5 Things You Need to Know About Vermiculite

If your home was built before 1990, you might have vermiculite insulation in your walls or attic.

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What is vermiculite?

Vermiculite is a mineral that was used for insulation. If your home was built before 1990, you might have vermiculite insulation in your walls or attic. Up to 85 percent of all vermiculite insulation in the U.S. came from a mine in Libby, Montana, sold under the name Zonolite.

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Why is vermiculite bad?

Nearly all vermiculite contains asbestos, which can cause lung cancer when inhaled. While it’s true that undisturbed, encapsulated asbestos doesn’t pose a health risk, the asbestos in vermiculite insulation isn’t encapsulated and can easily become airborne during cleaning, maintenance or remodeling. And, the type of asbestos found in vermiculite—called amphibole—is even more hazardous than the chrysotile asbestos that was more commonly used in the U.S.

Federal guidelines are weak

The EPA (Environmental Protection Agency) recommends that if you have vermiculite, it’s best to assume it contains asbestos and leave it alone. You can have it tested for asbestos, but here’s the rub. The EPA defines an asbestos-containing material (ACM) as having greater than 1 percent asbestos. If it’s found to contain less than 1 percent asbestos, it’s not considered an ACM. That’s misleading, as it seems to imply that the product is safe. But, as part of a major class-action lawsuit, a study determined that exposure to vermiculite with less than 1 percent asbestos is still a potential health hazard and the product should be considered an ACM.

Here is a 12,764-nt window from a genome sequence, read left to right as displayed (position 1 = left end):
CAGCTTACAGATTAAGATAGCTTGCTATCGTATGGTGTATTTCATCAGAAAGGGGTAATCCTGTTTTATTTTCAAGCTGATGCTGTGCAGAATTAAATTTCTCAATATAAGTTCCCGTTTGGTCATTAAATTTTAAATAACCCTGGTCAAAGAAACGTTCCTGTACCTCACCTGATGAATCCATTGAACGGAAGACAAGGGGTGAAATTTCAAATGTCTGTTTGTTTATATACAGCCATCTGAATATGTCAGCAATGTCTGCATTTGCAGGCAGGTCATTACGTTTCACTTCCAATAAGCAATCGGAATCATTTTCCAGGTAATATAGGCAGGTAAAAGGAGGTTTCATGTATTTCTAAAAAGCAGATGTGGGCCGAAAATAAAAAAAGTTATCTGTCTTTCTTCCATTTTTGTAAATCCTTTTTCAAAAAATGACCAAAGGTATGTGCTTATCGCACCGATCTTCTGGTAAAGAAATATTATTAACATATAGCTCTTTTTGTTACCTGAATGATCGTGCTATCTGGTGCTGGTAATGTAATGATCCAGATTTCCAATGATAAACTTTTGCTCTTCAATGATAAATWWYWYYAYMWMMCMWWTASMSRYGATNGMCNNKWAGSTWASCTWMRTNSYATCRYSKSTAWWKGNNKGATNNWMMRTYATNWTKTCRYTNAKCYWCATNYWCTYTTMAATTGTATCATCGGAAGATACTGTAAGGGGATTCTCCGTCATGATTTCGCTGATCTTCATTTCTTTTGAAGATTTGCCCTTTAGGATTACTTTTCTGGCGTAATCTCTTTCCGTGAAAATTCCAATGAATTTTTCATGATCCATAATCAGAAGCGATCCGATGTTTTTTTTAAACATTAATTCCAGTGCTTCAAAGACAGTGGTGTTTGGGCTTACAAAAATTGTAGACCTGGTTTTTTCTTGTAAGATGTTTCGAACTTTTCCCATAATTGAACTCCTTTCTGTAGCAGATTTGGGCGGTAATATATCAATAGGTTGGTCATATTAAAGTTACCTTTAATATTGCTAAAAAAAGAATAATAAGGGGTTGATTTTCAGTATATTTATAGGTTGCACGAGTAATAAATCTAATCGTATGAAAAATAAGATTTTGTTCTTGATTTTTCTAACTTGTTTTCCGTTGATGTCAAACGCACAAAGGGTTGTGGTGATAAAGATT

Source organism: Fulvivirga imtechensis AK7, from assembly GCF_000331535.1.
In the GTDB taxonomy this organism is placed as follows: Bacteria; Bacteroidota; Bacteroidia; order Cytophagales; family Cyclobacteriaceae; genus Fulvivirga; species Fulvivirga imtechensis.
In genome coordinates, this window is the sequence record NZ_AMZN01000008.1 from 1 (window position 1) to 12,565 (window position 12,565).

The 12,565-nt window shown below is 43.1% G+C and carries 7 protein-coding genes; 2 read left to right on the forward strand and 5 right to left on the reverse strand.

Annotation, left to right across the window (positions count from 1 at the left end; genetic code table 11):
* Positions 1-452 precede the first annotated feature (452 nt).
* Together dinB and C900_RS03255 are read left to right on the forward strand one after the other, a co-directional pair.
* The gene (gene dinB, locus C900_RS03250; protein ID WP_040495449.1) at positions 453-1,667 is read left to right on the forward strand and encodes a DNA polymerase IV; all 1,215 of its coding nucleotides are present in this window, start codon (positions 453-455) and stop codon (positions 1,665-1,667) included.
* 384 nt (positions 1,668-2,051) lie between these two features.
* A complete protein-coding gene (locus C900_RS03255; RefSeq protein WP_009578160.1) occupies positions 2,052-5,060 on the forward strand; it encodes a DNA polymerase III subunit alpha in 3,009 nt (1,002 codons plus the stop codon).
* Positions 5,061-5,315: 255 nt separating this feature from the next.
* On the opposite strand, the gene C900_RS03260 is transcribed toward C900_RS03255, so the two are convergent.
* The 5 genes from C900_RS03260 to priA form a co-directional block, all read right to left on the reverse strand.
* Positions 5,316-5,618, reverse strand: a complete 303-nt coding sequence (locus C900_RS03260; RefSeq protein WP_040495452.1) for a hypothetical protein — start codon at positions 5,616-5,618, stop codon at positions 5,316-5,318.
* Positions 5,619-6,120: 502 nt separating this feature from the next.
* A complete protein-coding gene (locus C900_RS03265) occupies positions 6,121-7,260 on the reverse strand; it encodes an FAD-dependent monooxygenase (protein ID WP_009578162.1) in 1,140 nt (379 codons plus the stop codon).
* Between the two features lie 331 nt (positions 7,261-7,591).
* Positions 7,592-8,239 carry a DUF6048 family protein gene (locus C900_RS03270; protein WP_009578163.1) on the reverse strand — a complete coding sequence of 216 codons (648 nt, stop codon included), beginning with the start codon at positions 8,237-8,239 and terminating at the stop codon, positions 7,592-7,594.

What to do if you have vermiculite in your home

Contact an insulation contractor. In Minne­sota, where I live, an insulation contractor’s first step is having the insulation tested for asbestos. The vast majority of tests come back having less than 1 percent asbestos. That means no asbestos abatement contractors get involved, and removal of the vermiculite insulation is done with essentially a giant vacuum. The risk of airborne particles in this method is high. And according to the Zonolite Attic Insulation Trust (see “The good news” below), the presence of vermiculite is tantamount to the presence of asbestos. For this reason, I recom­­mend having this work done by asbestos abatement professionals regardless of the test results. Here are other things you can’t just toss in the trash at home.

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The good news

The Zonolite Attic Insulation Trust was established in 2014 to help homeowners with the cost of removing Zonolite Attic Insulation from their homes. The trust reimburses homeowners for 55 percent of their removal and reinsulation costs, with a maximum payout per owner of $4,125. So, if you have vermiculite insulation, look into this. In the meantime, leave it alone, even if you had it tested and the test came back “clean.”
For more information, visit zonoliteatticinsulation.com.

Meet the expert

Reuben Saltzman has been a home inspector since 1997 and is the president of Structure Tech, a home inspection company in St. Louis Park, MN.

Next, read: How to Improve Attic Ventilation.